There’s also a way, following the feminist philosopher, Judith Butler, to think about domesticity as a theatrical arena.  To behave in any way other than pure impulse is in a sense to perform; to perform generosity, kindness, justice, empathy, listening, interest…  I once told a friend after the birth of my first daughter, that I was never so happy to leave in the morning, and so happy to come home again after work.  Life with a family is so deeply incongruous, so troubling and sweet, the renegade pendulum that swings between blind animal impulses and performed rationality threatens from one minute to the next to lobotomize the most sanguine among us.  Children grow before your very eyes, and you struggle to remember what they looked like a year prior.  We remember turns of phrase that they picked up in experimenting with language, like an ill-fitted suit, and are saddened when the lisp disappears, or they finally learn to say “crocodile” instead of “buckadido.”  There are many strategies, more or less familiar for framing these moments, precious or otherwise, to hold back our own dissolution, the eventual dispersal of our collected memories and experiences into the ether.   So we are left with our imperfect attempts to extract the full potential of an event or experience.  But I am inclined to think that the two impulses are at odds.  Which is to say, one either has the experience in all of its glory, and lets it go, or one keeps a degree of distance or abstraction from the experience which provides a more convenient framework for comment and documentation.

Red Flags Family Salon

The final show at SHOP, currently in the works, will be about trying to find this balance, between holding on and letting go.  Similarly, it may not be quite possible to be in charge of creating the potential, the framework for conviviality, while also participating in it.  One is in a sense investing in a sort of social account, from which it might be hoped that future withdrawals can be made.  One gives to the social body in hopes of some return.  Altruism is among the most remarkable performances.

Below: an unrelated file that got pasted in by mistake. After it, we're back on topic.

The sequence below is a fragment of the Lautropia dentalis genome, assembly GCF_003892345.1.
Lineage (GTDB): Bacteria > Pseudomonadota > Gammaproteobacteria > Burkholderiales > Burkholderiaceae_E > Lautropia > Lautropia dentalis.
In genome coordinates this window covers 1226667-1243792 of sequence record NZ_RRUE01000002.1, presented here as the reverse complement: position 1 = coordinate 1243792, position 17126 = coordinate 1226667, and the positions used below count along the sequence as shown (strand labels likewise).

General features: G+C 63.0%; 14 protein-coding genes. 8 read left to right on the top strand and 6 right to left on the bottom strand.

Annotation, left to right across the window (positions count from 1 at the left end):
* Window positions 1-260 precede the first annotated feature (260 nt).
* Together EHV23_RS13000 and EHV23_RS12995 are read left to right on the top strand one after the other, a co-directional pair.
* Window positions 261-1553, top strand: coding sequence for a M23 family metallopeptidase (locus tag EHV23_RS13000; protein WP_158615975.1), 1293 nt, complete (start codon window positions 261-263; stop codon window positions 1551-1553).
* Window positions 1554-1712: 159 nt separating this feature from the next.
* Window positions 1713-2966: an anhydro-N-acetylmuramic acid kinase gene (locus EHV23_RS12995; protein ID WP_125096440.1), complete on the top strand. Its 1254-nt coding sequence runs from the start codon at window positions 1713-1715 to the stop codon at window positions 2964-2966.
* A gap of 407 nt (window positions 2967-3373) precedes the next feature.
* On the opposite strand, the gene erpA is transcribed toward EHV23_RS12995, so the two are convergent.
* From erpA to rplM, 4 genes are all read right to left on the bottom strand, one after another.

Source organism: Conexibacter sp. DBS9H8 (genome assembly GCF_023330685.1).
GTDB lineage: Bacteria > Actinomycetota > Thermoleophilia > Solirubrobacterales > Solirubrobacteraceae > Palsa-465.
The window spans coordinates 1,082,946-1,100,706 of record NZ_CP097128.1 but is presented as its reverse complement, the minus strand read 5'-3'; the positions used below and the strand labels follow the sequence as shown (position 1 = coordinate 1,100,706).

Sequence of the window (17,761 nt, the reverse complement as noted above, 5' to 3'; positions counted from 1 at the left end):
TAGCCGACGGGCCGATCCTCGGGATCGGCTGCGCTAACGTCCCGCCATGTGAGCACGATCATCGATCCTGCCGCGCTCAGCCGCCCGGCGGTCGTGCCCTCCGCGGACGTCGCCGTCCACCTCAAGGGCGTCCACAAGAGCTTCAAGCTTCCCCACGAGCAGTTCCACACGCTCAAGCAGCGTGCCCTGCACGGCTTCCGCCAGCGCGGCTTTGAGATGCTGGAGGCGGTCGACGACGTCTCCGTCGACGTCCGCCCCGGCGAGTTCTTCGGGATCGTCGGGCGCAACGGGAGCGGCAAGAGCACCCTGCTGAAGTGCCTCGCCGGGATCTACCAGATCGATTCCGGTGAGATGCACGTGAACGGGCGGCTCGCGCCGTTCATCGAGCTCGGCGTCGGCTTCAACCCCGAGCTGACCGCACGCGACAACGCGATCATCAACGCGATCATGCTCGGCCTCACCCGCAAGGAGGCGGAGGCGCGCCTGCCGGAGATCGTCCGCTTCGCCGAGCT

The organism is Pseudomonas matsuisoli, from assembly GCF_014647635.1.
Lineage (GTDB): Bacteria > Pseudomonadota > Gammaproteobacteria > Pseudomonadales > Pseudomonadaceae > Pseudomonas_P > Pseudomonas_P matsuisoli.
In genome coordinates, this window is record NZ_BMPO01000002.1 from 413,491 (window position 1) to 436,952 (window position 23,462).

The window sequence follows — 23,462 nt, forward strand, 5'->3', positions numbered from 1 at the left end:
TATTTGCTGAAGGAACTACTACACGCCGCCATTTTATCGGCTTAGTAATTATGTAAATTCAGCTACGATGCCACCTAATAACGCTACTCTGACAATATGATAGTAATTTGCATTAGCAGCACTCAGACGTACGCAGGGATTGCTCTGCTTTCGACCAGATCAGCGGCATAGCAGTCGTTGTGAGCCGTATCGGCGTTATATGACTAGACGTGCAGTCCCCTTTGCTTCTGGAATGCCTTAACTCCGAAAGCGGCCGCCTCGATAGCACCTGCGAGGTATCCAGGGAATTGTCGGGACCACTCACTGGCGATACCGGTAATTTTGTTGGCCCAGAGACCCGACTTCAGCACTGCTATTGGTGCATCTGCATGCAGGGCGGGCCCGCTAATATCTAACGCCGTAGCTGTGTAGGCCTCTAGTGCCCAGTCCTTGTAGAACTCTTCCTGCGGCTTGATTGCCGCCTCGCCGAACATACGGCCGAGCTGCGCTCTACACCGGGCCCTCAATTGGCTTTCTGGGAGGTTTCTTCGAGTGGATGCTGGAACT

Shop is one of what I suspect will become an increasing number of spaces like it, that are hybrids between the rituals of daily life-reified or not- and the moments of blissful ascension that are possible through art and community life.  I don’t think we will recover from this so-called “economic downturn”.  I think we’re in it for the long haul, dear brothers and sisters. There will be pockets of recovery, as the shell game of wealth continues its market-driven, schizoid stutter step across the social landscape, but most likely due to some temporary exploitation of a less powerful country’s resources, further privatization of food, air, water, shelter, or refinements on disaster capitalism which will benefit an increasingly smaller number of smart, beautiful, and/or lucky people.  We need to learn to live together again, to reconstitute the village, and the commons.  I bear no illusions of utopia.  I am talking about simple things, like learning to keep your coat off of the artwork; learning to lock the door to the common space when you leave; learning to put in 110% for the common good, even though none of us really knows what that is.  At least we can act like we do, and feel good about ourselves for trying.

Dan Peterman’s “Archive Southside”, at the Hyde Park Kunstverein

When a house is not a home, it is simply a place where things happen, like history as one thing after another.  The bifurcation of house and home, or the splitting them into two separate values is at once absolutely true and understandable, as many cliches are, but also misleading.  The “house” in this metaphor could be understood as the materials, the things, the bricks and mortar…while the “home” is the intangible qualities-the love, the care, the attention, the family, general engagement and contentment…  But it is through the material world that concern is exhibited and redeemed.

If a house is a home, it contains all of those things.  It suggests that the materials within the house have been saturated somehow with the presence of care.  So how is it that the house becomes a register for concern?   SHOP asks this both about the individual home and about the neighborhood as home to a community.  The “home-ness” of a neighborhood might be the sorts of things that demonstrate a fulfilling and satisfying quality of life, which would begin with the basic needs of decent and affordable shelter, employment, food, health care, education…and work its way up from there to include satisfying and engaging relationships, a feeling of good will, an existential connection to place, a sense of shared and vested interest in the community and the planet…By these criteria, this house is not a home for very many of us.